09, Feb 2022
Heart disease has been consistently a leading cause of death in the United States.
February is "American Heart Month."
During this month, many people commit to making their hearts healthier and raising awareness of cardiovascular health in their community.
Counting calories and making an effort to stay physically active certainly help.
Atherosclerosis is the accumulation of cholesterol-rich plaques inside the coronary arteries and other arteries of the body. If a plaque breaks apart, it can cause a heart attack or stroke.
Timely detection of symptoms of a heart attack can save lives.
If you feel any chest pain, fullness, pressure, pain in the jaw, neck, back or stomach, nausea, dizziness, shortness of breath or sweats, you must call 911 and report to your doctor immediately.
Symptoms may vary from woman to man as women do not necessarily feel all these symptoms.
Dr. Mitra's previous three columns:
When you gotta go: Suffering from urinary incontinence? Here are ways to help alleviate issues
You are in direct control over your heart health.
It’s up to you to choose how seriously you take your responsibility for good health.
Some people take responsibility for their health seriously by quickly adapting to a healthy lifestyle.
Others will take action only after being diagnosed with a symptom of heart disease, like high blood pressure or high cholesterol.
Preventive strategies include smoking cessation, following a healthy diet including lots of fruits and vegetables, whole grains, nuts and lean proteins, remaining physically active, and maintaining a healthy weight.
Typically 30 minutes a day for five days a week of moderately intense physical activity paves the path to a healthier heart.
Eating healthy foods and getting regular aerobic exercise can boost your mood and energy and lessen stress.
Sometimes going for a regular walk, doing sit-ups and push-ups, or simply taking the stairs at work can help initiate lifestyle changes.
Avoid carbonated beverages and energy drinks. Drinking water, at least eight 8-ounce glasses each day, can significantly impact your health for the better.
High blood cholesterol, high blood pressure, lack of regular activity, obesity, smoking, diabetes, positive family history (especially a parent or sibling) are all risk factors of cardiovascular disease.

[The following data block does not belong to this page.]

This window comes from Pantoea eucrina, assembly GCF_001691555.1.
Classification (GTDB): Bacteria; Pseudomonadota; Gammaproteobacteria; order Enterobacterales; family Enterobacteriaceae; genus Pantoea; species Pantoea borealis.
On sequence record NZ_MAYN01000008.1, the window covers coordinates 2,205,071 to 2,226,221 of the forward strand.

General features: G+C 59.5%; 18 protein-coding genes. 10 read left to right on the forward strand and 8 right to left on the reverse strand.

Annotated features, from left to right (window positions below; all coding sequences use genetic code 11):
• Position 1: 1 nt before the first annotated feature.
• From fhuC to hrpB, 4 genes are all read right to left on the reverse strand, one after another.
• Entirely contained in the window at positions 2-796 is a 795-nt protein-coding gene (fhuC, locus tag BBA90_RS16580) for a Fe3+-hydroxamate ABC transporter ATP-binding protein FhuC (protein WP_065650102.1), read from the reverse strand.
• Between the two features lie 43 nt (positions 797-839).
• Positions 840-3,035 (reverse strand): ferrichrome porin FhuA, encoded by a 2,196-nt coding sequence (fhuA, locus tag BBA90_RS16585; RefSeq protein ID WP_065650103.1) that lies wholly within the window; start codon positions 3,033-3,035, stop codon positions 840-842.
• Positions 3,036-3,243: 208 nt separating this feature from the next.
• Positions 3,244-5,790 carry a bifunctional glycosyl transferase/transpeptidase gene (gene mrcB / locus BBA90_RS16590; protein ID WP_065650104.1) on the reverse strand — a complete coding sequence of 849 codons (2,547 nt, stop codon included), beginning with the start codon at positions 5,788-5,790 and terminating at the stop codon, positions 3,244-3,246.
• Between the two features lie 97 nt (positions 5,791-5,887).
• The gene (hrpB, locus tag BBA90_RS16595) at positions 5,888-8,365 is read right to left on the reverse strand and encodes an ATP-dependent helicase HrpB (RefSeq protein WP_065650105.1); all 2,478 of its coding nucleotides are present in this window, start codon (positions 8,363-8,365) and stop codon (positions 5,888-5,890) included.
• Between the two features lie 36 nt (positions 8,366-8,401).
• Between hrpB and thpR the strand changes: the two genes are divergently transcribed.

So, it is vital to monitor and know your health numbers and review them periodically with your doctor to help determine your risk for heart disease:
Depending on your age, you should be receiving regular screenings from your doctor for blood pressure and cholesterol level.
Ask your doctor about your lipid profile, blood pressure, blood sugar, Body Mass Index (BMI). High blood pressure has no symptoms.
So, the best way to know whether you have elevated blood pressure is to get a periodic check-up.
Regular cholesterol screenings must be done for adults starting at age 20 who are smokers or have a family history of heart disease.
Once diagnosed with heart disease, your doctor will prescribe a treatment plan that includes a healthy lifestyle change and medications to help control cholesterol or high blood pressure.
If you believe you have a heart attack, you should call 911 immediately.
To discuss more about your heart health, contact Dr. Sue Mitra (www.suemitra.com) at 321-622-6222.
Dr. Sue Mitra is a Board Certified Internist and accepting new patients. Call Dr. Mitra at 321-622-6222 for clinical preventive services and discuss how to stay healthy for the holidays.
Dr. Sue Mitra and her staff strive to offer their patients the best care, advice and services available in the medical field with the goal to keep patient healthy & happy.
Dr. Sue Mitra is board certified in international medicine. She is seen here with a Cologuard, which is a noninvasive colon cancer screening test. (Photo by: Tim Shortt/Florida Today)